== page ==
Beekeepers prepare to help hives after drought

Some colonies are stressed (Source:WALB)
Some colonies are stressed (Source:WALB)
Published: Dec. 1, 2016 at 4:20 AM EST|Updated: Dec. 1, 2016 at 5:38 AM EST
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Beekeepers will assist bees during winter (Source:WALB)
Beekeepers will assist bees during winter (Source:WALB)
Cheney Tye, Beekeeper (Source:WALB)
Cheney Tye, Beekeeper (Source:WALB)

ALBANY, GA (WALB) - While rain provided much-needed moisture for our area Wednesday, it may have come too late for honey bees.

SoWeGa Beekeepers are preparing to take extra measures to ensure the health of their hives over the Winter.

Group leaders of the SOWEGA Beekeepers Club said this year has been an especially tough one, mainly because of the ongoing drought.

"This is a stressed hive," Beekeeper Cheney Tye said. "Usually, this bottom would be all filled out and honey would be on the outside."

Drought has caused a big problem for the small bug. A little rain will help increase some moisture, but can't make up for an entire season that didn't produce fall goldenrod nectar.

"It was just a powder," said Tye. "If there is more water in the plant, it produces more nectar. If there is more nectar, the bees have more nutrients."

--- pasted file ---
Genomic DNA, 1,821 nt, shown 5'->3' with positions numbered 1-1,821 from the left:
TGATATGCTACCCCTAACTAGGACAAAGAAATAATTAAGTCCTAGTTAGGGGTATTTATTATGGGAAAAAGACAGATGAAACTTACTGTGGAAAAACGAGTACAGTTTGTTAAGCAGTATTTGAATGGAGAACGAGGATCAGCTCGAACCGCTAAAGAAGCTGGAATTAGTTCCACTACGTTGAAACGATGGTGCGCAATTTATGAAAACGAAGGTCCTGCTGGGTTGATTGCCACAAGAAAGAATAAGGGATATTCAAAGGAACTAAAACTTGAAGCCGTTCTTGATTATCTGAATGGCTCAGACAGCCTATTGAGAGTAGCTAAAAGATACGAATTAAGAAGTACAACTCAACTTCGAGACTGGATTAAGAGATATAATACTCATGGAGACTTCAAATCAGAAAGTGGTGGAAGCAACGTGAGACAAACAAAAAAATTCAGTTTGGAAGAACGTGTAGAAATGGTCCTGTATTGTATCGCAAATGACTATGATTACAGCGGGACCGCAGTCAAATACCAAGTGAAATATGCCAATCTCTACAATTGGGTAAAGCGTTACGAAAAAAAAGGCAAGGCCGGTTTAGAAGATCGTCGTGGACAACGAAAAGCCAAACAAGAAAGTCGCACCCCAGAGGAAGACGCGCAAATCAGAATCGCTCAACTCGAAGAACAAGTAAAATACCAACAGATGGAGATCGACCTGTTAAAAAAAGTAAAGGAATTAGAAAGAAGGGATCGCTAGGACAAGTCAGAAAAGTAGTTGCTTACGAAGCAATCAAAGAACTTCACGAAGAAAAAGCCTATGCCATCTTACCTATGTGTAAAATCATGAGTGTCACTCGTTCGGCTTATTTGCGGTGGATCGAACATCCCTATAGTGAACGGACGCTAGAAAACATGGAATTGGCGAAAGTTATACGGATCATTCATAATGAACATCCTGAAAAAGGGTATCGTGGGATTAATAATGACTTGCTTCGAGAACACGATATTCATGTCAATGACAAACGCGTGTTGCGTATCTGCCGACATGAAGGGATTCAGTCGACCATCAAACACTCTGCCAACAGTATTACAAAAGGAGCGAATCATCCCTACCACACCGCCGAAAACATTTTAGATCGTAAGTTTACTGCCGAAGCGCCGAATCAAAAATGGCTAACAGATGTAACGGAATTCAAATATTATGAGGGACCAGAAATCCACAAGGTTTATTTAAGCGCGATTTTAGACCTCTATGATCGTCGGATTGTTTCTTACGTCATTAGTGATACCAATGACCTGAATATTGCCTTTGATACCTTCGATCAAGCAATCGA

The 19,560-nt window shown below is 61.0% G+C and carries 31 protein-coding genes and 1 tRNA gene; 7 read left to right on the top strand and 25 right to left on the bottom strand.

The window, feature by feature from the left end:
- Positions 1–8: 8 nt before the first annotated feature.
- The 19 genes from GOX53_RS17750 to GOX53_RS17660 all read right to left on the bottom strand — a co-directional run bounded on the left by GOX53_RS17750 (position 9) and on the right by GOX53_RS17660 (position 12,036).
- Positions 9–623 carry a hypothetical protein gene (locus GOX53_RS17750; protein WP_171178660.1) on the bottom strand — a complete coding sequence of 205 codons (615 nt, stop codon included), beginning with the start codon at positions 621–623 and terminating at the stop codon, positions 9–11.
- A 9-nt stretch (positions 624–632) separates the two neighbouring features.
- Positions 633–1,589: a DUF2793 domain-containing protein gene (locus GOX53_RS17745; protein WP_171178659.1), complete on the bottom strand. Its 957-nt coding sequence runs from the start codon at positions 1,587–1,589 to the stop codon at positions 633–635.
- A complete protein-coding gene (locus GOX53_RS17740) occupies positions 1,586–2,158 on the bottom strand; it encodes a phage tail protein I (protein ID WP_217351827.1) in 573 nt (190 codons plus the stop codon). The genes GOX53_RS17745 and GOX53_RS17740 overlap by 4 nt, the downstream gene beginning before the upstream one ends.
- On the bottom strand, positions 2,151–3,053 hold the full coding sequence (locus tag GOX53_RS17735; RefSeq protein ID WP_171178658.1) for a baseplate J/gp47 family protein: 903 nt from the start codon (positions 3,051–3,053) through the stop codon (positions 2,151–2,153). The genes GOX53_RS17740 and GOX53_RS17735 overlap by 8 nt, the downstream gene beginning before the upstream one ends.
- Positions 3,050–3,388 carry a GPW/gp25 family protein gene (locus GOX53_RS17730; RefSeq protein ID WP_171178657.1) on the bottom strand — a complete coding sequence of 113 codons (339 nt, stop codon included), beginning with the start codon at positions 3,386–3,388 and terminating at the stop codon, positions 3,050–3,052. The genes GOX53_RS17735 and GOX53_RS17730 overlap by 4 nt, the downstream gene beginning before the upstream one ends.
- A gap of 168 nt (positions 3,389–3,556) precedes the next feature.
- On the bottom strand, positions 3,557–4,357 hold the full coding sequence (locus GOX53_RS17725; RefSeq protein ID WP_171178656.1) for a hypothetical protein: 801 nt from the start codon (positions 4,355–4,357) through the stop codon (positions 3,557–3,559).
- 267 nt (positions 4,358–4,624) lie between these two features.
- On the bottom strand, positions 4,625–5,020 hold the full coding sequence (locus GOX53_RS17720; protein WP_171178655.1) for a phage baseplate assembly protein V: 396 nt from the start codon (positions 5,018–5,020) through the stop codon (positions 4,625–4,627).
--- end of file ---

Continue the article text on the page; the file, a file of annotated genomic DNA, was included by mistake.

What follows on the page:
So, now, beekeepers, who typically share the honey, are being tasked with helping the hives stay healthy during the winter, when they don't have as much nectar in reserve.

Sustaining that becomes even harder during a time when there is little opportunity for bees to find plants to pollinate.

"They provided for us all year," said Tye. "We're going to provide for them through the winter."

With occasional check-ins during the colder months, keepers hope to help the colonies survive. So, that the honey they produce is plentiful for both man and bee.

You can find out more about the club at its website.

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